Legal Aid Ontario uses,” he wrote. (The cut-off was $25,338 in 2017.)
Nordheimer ruled that the government pay for the man’s lawyer so that the
trial could get underway. But many others who cannot afford a lawyer are not
always so lucky.
While the bulk of legal aid funding is provided by provincial
governments, which are responsible for the administration of the legal aid
plan, a portion comes from the federal government, which several witnesses
told the Senate committee is far too little.
The committee ended up recommending that federal Justice Minister Jody
Wilson-Raybould undertake a full-scale review of legal aid plans “with a
view to bringing access to legal aid up to acceptable levels” across the
“The committee strongly believes that having an adequately resourced
legal aid system in criminal matters is an essential tool to prevent delays
and to maintain the integrity of our justice system,” the Senate report
Wilson-Raybould told the committee in her official response that her
department would continue to monitor legal aid funding and review data.
Fast forward to a year a later, and the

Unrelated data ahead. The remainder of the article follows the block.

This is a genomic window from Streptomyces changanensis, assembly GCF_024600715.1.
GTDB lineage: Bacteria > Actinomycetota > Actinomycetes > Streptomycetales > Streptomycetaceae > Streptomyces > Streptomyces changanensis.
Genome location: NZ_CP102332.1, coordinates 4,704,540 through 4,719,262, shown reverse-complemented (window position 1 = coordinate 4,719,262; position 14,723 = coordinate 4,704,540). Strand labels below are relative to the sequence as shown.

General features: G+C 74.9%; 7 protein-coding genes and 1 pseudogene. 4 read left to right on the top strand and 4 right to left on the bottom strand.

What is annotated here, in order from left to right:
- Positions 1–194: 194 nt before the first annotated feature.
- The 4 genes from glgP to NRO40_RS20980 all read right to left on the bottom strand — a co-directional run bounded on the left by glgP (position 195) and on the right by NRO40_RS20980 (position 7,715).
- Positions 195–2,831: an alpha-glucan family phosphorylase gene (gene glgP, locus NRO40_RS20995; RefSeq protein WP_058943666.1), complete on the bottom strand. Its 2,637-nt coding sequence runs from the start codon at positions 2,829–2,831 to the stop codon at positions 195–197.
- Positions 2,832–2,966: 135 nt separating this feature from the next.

federal government’s bill to revamp the justice system with a view of
reducing delays has no provisions for legal aid. (The last federal increase
to criminal legal aid funding, $88 million over five years, was in the 2016
Ontario’s new attorney general, Caroline Mulroney, has not said whether
she will further increase provincial funding to the legal aid plan. A
spokesperson told the Star last week that Mulroney is always open to hearing
from lawyers and experts to “investigate ways of ensuring that people are
able to equitably, affordably and expediently access the legal system.”
Self-represented litigants can cause delays for a variety of reasons in
criminal court, said Criminal Lawyers’ Association president Michael Lacy.
These include: an inability to make “appropriate concessions” with the Crown
to limit trial time, the need for the judge and the Crown to take more time
to explain the process to the defendant, and a lack of familiarity with how
to proceed with applications such as how to get third-party records or to
cross-examine a sexual assault complainant on prior sexual history.
“The thresholds for eligibility are not regional dependent and bear no
resemblance to the modern realities. Someone, for example, living in the GTA
and who is barely able to meet their daily demands will not qualify for
Legal Aid because of the Ontario-wide income eligibility cut off,” Lacy told
“When the provincial and federal governments invest in more judges, more
Crowns, more court space and more staff, they have to proportionately invest
in Legal Aid and mandating that it be used for the issuance of criminal
certificates. Doing so would permit Legal Aid to ensure that eligibility
criteria are more realistic and the working poor qualify for certificates.”